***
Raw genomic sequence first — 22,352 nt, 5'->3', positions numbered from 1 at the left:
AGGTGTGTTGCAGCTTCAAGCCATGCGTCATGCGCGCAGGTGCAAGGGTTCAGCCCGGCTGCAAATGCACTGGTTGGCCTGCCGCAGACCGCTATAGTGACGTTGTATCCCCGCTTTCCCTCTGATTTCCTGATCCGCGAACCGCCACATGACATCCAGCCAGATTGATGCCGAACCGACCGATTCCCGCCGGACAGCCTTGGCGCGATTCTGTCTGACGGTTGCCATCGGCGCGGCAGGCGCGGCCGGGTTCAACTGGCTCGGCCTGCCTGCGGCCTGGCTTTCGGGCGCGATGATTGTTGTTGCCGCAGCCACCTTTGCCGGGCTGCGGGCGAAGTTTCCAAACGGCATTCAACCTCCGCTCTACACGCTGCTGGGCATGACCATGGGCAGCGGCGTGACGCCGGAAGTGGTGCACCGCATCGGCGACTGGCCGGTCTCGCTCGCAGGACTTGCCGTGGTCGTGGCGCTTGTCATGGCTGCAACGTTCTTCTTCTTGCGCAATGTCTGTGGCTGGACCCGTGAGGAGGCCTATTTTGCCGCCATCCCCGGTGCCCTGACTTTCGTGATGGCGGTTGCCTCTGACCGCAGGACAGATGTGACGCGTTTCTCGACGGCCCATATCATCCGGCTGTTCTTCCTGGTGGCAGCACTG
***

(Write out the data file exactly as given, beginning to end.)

Raw genomic sequence first — 22,352 nt, 5'->3', positions numbered from 1 at the left:
AGGTGTGTTGCAGCTTCAAGCCATGCGTCATGCGCGCAGGTGCAAGGGTTCAGCCCGGCTGCAAATGCACTGGTTGGCCTGCCGCAGACCGCTATAGTGACGTTGTATCCCCGCTTTCCCTCTGATTTCCTGATCCGCGAACCGCCACATGACATCCAGCCAGATTGATGCCGAACCGACCGATTCCCGCCGGACAGCCTTGGCGCGATTCTGTCTGACGGTTGCCATCGGCGCGGCAGGCGCGGCCGGGTTCAACTGGCTCGGCCTGCCTGCGGCCTGGCTTTCGGGCGCGATGATTGTTGTTGCCGCAGCCACCTTTGCCGGGCTGCGGGCGAAGTTTCCAAACGGCATTCAACCTCCGCTCTACACGCTGCTGGGCATGACCATGGGCAGCGGCGTGACGCCGGAAGTGGTGCACCGCATCGGCGACTGGCCGGTCTCGCTCGCAGGACTTGCCGTGGTCGTGGCGCTTGTCATGGCTGCAACGTTCTTCTTCTTGCGCAATGTCTGTGGCTGGACCCGTGAGGAGGCCTATTTTGCCGCCATCCCCGGTGCCCTGACTTTCGTGATGGCGGTTGCCTCTGACCGCAGGACAGATGTGACGCGTTTCTCGACGGCCCATATCATCCGGCTGTTCTTCCTGGTGGCAGCACTG